“The man I am writing about is not famous. It may be that he never will be. It may be that when his life at last comes to an end he will leave no more trace of his sojourn on earth than a stone thrown into a river leaves on the surface of the water. But it may be that the way of life that he has chosen for himself and the peculiar strength and sweetness of his character may have an ever-growing influence over his fellow men so that, long after his death perhaps, it may be realized that there lived in this age a very remarkable creature.” — W. Somerset Maugham, introduction to The Razor’s Edge (1944)
My primary aim is not for fame but to be very remarkable,
measured by the value of my influence in the lives of others.
The Razor’s Edge is a 1944 novel by W. Somerset Maugham. Its epigraph reads, “The sharp edge of a razor is difficult to pass over; thus the wise say the path to Salvation is hard. — Katha-Upanishad“
Perhaps you are more familiar with the movie, The Razor’s Edge, than the book (the 1946 version starred Tyrone Power; I prefer the 1984 version starring Bill Murray). The Razor’s Edge tells the story of an American, Larry Darrell, who returns to Chicago after his experience in World War I disinclined to assume a conventional role in American society. He then travels the world from Tibet to Paris in an attempt to find some meaning in his life. In the 1984 movie version starring Bill Murray as Larry Darrell, the book’s epigraph is dramatized, in much more practical English, as advice given to Darrell by a Tibetan monk: “The path to salvation is narrow and is difficult to walk as a razor’s edge.”
Perhaps my favorite scene in the 1984 movie is of Darrell at the top of the Himalayas trying simply to keep warm and meditate by reading. His fire begins to die so he pauses his reading, then decides the book has more value, at this moment, as kindling than it does as spiritual inspiration. This existential recognition, this act, takes on life-changing meaning – that we gain meaning and influence NOT from knowledge, but from applied knowledge that adds value to the world around us.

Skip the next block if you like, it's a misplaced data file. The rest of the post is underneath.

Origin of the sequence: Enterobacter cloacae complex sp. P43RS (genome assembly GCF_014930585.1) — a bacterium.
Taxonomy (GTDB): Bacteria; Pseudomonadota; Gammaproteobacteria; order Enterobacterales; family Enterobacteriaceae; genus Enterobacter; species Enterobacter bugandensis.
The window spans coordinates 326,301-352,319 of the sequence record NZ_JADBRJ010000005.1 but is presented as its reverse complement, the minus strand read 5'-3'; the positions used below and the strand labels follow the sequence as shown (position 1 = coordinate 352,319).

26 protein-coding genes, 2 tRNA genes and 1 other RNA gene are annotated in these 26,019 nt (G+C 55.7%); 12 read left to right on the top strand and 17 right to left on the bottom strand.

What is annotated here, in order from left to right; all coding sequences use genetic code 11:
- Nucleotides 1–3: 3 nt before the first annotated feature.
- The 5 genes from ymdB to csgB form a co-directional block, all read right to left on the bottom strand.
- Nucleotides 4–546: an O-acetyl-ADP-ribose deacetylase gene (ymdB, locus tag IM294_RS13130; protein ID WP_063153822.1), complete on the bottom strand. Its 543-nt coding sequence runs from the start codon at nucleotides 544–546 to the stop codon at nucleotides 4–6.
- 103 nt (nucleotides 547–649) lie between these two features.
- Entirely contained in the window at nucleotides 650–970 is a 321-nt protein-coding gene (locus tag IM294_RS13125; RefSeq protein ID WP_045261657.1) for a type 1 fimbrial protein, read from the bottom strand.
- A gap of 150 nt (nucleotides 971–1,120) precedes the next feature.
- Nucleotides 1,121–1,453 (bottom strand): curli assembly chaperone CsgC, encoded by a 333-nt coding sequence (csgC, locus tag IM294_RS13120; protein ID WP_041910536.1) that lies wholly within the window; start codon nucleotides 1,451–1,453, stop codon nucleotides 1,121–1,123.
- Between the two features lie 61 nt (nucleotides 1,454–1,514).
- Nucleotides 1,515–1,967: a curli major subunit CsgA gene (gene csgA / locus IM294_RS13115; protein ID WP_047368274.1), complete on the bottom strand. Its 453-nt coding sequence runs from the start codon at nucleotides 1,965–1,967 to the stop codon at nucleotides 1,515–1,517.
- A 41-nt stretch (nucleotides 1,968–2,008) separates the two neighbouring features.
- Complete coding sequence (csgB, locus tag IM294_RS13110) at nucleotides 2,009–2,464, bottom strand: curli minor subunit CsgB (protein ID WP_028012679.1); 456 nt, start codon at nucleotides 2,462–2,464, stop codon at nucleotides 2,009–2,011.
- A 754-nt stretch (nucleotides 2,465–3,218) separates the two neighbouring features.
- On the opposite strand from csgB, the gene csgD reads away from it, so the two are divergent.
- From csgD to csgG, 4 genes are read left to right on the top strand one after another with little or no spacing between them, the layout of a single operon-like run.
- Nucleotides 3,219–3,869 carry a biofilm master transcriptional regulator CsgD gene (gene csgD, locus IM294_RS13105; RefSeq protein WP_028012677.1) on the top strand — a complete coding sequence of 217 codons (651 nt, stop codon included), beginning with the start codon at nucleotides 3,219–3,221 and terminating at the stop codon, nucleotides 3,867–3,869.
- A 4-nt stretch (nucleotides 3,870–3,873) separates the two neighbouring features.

I am that man, a “Larry Darrell.” My primary aim is not for fame but to be very remarkable, measured by the value of my influence in the lives of others. I borrow my Grand Affirmation from the author Maugham because he has written what I would aspire to say about my life, about my living. (You might also call this Grand Affirmation my Vision for Being, an existential aspiration, or even my own potential epitaph, as well as my primary aim).
Meditate upon and understand Maugham’s razor’s edge quote and you will understand me. I pray you will understand more of yourself, too.
The trace of my sojourn need not be fame or really even fortune, in common terms. I seek to be a remarkable creature whose “strength and sweetness” of character might have a valuable influence in the lives of others. I do so, not by telling people how to live, but by living and asking others how to live, how they want to live and, most importantly, what they want to live and why.
I believe there is a minute demarcation between significance and insignificance – narrow as a razor’s edge. I have chosen to walk on the edge. I seek daily salvation in authentic self-expression that adds value through relationships, which glorifies God and edifies my fellow men and women. It provides the foundation for my Purpose — to develop people who will improve the quality of life for the world around them.
What if I put my Purpose into numbers? What if I had Purpose-full and profound relationships with 100 people this year, and each of those people had a direct effect on the quality of life for at least 10 people around them? I would have a positive influence over the lives of at least 1,000 people. What if I had that direct effect on 150 people…? 250…? More…?
What if I sent invitations to my Manifest Birthday Party? This would be a celebration indeed, not so much for another year in my life but for the Birth Date of what is to come, the influence that is yet to be. What if 100 people, carefully chosen, joined me to celebrate my re-birth and pledged to hold me accountable and join in my sojourn, to see that I walked this razor’s edge? They would accept my invitation because they support the way of life I have chosen and want to assure I have the strength and sweetness of character to have an every-growing influence over the people I meet on my sojourn. They would choose to attend or correspond because they want me to be a very remarkable creature. They would want to hold me accountable to my Grand Affirmation. They would want to join me on the razor’s edge.
Can one ask for anything greater if life but to recognize and live out his Purpose? Please join me on the Razor’s Edge.